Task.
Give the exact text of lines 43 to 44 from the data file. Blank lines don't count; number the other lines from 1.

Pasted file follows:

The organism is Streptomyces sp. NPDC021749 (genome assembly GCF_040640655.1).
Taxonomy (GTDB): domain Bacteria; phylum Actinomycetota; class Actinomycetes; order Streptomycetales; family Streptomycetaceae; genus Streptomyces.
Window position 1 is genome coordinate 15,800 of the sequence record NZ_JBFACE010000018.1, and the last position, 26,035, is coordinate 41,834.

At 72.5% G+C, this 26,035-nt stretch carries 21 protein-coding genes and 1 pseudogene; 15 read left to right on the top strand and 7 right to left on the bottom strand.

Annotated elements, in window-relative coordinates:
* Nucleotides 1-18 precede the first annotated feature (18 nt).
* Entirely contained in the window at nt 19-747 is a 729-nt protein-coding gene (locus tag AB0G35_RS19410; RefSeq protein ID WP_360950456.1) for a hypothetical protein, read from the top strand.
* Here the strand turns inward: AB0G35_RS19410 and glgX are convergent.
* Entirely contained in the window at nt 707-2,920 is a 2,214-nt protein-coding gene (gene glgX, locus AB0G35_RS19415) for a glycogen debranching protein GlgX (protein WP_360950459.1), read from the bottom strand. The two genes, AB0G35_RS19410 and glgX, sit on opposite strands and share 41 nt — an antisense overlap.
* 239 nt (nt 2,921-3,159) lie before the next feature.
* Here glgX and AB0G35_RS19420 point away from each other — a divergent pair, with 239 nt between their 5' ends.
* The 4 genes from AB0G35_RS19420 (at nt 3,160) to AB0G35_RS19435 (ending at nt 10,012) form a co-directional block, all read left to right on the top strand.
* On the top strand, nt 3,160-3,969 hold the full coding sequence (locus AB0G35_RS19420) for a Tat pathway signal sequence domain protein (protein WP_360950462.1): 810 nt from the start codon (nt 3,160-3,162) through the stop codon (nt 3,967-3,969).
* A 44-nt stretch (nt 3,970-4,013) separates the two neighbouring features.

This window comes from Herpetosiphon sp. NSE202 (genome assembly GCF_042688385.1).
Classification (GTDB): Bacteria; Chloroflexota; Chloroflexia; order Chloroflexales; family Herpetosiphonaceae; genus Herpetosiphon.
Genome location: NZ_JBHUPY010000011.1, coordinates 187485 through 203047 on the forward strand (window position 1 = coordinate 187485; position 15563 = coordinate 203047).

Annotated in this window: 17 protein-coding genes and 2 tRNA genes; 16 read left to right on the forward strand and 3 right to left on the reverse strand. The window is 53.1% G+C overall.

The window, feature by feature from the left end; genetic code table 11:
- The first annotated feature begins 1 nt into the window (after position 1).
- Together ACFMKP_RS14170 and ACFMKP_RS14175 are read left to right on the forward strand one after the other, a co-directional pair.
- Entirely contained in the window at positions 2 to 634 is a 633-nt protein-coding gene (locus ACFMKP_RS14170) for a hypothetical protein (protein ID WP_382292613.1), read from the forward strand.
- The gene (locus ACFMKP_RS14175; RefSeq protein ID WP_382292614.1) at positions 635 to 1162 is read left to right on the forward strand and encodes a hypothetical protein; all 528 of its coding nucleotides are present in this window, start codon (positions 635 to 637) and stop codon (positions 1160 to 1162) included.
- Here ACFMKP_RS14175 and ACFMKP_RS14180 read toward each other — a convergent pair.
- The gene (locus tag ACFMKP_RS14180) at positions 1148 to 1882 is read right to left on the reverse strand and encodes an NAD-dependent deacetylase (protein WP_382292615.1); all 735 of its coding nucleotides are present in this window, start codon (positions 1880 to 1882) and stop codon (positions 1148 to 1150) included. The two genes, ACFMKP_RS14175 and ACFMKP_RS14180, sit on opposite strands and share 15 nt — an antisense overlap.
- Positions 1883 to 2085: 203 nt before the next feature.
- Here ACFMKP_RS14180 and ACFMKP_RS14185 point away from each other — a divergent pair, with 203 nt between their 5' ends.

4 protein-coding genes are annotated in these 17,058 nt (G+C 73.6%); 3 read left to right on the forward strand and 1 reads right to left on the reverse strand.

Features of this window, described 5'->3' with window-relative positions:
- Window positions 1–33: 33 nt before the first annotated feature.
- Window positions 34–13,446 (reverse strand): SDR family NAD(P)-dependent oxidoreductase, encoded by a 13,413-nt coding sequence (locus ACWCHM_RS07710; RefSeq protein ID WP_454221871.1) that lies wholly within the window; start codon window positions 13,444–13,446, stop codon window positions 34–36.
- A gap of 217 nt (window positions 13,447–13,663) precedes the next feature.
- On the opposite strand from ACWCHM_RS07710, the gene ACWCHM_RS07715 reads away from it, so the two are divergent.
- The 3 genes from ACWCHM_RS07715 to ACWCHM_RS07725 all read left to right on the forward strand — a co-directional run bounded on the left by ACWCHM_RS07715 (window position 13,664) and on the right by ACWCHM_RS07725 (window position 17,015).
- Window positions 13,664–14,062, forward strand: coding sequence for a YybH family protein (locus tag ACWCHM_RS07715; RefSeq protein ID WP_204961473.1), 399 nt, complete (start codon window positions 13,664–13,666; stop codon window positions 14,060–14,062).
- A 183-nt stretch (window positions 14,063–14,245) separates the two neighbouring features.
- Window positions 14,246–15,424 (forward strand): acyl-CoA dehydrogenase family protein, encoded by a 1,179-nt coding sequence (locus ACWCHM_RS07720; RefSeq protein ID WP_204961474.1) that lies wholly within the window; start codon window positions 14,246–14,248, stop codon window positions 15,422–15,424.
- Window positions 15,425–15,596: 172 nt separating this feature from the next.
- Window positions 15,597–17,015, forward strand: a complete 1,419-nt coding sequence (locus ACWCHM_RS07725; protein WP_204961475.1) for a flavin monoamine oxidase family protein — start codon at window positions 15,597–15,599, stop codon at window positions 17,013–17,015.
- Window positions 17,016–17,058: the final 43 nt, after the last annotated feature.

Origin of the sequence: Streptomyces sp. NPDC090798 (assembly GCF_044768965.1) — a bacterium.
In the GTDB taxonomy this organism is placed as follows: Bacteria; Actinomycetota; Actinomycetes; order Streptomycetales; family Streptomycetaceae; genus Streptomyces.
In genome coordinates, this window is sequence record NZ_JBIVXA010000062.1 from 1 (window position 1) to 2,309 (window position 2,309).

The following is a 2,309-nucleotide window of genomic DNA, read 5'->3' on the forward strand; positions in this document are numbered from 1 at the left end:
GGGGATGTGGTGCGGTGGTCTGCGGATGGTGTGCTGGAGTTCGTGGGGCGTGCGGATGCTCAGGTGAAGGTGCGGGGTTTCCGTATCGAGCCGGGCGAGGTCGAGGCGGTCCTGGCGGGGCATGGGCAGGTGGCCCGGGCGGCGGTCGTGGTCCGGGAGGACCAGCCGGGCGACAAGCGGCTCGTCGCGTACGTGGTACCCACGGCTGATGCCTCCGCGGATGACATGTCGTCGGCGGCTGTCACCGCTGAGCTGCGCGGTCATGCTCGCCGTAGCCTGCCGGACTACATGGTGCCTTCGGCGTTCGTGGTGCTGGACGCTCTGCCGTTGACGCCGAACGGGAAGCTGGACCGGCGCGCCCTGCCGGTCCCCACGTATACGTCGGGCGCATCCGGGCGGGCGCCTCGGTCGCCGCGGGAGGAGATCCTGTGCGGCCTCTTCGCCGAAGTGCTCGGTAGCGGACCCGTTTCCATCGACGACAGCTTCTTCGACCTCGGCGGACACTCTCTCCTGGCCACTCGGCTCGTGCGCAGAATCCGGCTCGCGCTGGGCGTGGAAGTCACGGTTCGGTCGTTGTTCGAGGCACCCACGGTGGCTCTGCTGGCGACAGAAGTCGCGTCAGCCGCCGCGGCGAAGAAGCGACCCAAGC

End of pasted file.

In genome coordinates, this window is sequence record NZ_JBIVXA010000062.1 from 1 (window position 1) to 2,309 (window position 2,309).

The following is a 2,309-nucleotide window of genomic DNA, read 5'->3' on the forward strand; positions in this document are numbered from 1 at the left end: